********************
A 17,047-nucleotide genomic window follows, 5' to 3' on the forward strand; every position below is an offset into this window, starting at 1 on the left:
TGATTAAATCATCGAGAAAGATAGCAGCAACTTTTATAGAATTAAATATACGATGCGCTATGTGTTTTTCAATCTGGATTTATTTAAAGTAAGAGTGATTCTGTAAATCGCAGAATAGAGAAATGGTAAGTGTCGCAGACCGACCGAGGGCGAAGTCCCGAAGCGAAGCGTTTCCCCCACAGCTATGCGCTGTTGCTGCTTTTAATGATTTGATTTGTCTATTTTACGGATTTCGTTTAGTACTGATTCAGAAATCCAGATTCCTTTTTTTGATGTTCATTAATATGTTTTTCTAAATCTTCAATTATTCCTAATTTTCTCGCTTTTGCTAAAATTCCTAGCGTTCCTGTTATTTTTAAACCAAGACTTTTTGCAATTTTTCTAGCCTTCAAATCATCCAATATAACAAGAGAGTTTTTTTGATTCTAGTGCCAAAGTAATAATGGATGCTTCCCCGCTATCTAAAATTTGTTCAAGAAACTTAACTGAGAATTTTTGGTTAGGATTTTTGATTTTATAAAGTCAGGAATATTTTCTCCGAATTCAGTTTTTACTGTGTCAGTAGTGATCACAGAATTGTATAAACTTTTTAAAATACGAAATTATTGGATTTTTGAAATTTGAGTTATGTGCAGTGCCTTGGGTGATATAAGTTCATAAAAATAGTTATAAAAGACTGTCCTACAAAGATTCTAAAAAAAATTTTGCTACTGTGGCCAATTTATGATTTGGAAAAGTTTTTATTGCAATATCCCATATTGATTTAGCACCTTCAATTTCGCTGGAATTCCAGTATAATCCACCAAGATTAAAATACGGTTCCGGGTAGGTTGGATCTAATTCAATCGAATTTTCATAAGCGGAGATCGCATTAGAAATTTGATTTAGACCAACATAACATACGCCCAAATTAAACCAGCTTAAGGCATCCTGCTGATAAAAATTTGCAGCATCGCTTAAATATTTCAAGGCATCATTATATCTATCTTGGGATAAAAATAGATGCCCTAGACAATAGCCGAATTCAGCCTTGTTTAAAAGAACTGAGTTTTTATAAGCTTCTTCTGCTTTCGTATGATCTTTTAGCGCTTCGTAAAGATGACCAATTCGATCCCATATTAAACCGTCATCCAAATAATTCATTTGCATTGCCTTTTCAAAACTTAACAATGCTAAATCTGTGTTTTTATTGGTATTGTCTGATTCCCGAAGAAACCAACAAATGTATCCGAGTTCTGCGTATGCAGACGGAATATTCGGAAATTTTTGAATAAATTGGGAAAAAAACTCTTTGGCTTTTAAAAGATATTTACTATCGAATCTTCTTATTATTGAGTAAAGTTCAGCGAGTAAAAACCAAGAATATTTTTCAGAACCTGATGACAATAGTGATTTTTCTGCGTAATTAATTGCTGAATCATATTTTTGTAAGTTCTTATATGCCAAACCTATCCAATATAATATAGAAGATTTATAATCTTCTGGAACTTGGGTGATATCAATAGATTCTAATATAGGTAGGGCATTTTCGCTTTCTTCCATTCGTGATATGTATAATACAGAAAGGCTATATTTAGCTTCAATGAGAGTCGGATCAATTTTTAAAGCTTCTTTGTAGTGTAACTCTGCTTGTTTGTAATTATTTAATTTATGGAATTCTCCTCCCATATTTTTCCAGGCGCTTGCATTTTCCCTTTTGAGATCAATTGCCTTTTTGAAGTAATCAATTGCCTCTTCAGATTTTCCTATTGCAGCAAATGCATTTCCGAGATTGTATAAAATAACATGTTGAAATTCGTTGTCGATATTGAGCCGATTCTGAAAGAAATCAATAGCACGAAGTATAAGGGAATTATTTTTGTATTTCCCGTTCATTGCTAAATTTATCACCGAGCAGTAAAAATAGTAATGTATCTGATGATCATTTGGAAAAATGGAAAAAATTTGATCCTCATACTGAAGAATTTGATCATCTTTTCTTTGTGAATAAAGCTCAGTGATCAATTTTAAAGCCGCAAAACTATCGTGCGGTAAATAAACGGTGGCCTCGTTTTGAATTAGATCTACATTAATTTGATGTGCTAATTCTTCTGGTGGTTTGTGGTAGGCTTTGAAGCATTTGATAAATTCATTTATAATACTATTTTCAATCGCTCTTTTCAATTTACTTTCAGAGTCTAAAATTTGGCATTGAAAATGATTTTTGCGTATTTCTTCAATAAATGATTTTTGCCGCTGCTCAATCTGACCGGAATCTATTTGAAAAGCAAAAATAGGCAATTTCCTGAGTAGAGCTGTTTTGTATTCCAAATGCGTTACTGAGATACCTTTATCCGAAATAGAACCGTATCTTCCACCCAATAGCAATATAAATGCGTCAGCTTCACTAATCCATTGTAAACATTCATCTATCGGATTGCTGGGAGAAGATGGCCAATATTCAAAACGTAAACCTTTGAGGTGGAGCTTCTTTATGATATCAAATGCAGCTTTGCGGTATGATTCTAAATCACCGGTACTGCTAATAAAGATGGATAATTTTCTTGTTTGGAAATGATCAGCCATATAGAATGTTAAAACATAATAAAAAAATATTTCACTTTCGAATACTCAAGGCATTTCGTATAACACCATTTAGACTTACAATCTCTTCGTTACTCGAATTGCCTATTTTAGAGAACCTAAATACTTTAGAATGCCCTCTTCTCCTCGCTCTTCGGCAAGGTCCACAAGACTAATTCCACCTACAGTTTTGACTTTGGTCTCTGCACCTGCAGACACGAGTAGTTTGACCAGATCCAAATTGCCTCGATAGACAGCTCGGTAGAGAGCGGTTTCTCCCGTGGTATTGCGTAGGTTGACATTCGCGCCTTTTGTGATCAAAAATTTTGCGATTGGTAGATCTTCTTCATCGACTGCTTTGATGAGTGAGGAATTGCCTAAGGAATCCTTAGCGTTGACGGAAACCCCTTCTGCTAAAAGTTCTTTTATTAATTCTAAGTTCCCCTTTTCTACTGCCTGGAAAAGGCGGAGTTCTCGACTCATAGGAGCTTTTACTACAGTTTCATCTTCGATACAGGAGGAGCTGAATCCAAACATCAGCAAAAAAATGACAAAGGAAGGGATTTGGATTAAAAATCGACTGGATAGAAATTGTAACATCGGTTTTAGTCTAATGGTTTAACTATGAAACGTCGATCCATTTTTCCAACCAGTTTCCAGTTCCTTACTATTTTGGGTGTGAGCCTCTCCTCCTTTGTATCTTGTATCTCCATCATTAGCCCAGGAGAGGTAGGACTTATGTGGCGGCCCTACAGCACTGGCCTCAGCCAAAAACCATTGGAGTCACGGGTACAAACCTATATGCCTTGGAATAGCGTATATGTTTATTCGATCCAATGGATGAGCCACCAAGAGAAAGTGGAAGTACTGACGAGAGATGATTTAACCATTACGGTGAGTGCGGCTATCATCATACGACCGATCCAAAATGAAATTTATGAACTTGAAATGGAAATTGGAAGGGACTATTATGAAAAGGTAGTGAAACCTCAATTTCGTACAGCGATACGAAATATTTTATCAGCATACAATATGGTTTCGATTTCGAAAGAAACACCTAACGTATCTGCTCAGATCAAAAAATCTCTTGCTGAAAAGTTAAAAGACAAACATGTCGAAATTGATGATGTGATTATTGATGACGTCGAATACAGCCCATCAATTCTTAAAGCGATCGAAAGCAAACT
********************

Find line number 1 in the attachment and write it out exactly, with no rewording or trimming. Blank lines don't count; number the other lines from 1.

A 17,047-nucleotide genomic window follows, 5' to 3' on the forward strand; every position below is an offset into this window, starting at 1 on the left: